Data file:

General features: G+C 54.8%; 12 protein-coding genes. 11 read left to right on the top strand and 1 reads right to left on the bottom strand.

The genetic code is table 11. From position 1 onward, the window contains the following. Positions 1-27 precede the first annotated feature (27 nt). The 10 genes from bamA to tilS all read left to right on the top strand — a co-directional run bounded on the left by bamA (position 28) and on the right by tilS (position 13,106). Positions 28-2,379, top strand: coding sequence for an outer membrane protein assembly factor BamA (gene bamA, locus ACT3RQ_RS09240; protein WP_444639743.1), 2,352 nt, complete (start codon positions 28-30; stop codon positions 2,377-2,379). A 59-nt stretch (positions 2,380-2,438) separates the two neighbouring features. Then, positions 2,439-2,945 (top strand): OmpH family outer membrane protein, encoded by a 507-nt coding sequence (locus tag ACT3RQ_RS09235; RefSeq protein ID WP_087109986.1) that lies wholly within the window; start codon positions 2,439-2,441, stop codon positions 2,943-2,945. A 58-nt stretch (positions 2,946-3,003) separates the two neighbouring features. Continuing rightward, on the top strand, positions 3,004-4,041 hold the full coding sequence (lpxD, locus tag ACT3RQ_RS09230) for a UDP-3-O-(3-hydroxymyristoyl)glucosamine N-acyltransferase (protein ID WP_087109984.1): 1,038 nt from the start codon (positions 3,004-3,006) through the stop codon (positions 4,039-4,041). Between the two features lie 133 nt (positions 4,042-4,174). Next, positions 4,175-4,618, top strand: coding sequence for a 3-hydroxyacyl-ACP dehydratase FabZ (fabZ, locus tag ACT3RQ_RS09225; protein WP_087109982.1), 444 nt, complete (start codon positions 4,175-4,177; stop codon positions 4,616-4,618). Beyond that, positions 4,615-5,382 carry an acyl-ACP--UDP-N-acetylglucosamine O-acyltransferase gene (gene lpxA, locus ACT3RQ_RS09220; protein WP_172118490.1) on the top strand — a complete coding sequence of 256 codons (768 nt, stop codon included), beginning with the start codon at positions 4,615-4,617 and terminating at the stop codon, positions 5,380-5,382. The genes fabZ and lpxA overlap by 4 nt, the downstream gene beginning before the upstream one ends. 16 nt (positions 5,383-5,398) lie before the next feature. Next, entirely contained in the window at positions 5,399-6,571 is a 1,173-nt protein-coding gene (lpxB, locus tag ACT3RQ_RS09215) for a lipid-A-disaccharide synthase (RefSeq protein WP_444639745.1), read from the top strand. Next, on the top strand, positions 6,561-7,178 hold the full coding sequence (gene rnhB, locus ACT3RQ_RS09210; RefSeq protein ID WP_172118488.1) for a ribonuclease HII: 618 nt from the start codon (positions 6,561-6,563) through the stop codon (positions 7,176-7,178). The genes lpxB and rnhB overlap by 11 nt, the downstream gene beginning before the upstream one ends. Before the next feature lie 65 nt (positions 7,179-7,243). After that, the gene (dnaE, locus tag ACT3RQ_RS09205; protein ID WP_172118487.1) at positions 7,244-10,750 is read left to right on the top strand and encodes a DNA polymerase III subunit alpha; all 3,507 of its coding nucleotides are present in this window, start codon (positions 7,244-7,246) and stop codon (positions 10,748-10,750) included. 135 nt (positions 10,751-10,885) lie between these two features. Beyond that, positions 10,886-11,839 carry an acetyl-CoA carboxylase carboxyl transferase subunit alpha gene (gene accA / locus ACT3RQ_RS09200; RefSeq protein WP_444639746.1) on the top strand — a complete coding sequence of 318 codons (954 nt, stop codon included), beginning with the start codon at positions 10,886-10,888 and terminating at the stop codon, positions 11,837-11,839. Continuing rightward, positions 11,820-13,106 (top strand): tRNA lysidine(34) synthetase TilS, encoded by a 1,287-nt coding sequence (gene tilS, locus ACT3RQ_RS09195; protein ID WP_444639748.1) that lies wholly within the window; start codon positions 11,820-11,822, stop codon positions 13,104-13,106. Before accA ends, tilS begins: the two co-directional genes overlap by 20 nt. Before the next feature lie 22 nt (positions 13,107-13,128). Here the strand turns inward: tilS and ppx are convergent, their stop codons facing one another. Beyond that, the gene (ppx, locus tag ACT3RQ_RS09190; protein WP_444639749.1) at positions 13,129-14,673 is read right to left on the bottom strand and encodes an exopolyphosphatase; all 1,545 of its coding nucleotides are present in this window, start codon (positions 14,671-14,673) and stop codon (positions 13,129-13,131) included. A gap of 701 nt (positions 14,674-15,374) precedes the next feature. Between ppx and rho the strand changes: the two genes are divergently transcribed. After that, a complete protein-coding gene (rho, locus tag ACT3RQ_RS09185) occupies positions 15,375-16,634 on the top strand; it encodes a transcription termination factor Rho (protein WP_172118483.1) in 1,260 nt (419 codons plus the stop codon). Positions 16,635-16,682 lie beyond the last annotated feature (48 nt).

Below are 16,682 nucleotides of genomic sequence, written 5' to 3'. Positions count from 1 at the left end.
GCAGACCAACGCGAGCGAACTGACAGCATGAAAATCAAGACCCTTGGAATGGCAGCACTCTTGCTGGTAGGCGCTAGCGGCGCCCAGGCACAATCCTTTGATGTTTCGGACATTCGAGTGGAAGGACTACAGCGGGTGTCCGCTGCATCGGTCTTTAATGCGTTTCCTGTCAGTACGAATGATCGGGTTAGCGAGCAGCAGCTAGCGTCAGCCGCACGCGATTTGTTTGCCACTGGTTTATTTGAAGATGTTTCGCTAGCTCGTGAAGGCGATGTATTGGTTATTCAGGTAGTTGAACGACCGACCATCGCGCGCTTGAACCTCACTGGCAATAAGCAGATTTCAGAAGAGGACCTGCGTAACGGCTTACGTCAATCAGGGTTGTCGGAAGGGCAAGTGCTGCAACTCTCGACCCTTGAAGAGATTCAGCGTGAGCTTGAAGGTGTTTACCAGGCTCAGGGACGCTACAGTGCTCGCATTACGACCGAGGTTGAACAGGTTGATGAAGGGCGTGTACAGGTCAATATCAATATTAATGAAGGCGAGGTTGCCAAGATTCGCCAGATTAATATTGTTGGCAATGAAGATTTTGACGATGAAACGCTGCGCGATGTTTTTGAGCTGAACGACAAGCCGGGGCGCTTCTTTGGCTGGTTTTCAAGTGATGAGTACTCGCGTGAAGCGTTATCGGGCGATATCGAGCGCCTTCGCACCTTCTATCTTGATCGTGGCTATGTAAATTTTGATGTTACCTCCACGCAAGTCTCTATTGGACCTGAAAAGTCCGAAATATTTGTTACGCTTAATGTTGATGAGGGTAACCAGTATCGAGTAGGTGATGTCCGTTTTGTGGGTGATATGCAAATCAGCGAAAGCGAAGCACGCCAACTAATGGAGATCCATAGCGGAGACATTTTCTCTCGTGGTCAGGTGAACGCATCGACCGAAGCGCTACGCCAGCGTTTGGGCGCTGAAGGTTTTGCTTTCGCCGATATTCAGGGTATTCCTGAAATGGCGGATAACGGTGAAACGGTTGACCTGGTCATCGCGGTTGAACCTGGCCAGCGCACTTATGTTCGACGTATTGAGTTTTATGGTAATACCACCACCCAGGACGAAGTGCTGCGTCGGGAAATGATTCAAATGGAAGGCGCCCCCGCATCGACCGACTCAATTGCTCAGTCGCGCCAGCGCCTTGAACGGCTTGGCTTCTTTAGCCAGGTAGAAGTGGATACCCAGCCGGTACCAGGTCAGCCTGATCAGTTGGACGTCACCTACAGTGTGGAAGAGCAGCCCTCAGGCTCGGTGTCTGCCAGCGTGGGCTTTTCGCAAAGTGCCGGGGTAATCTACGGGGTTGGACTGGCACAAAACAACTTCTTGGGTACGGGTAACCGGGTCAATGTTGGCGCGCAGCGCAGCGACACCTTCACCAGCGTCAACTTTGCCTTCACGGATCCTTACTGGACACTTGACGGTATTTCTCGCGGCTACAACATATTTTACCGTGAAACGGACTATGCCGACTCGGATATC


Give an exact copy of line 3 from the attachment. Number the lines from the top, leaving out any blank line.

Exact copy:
Below are 16,682 nucleotides of genomic sequence, written 5' to 3'. Positions count from 1 at the left end.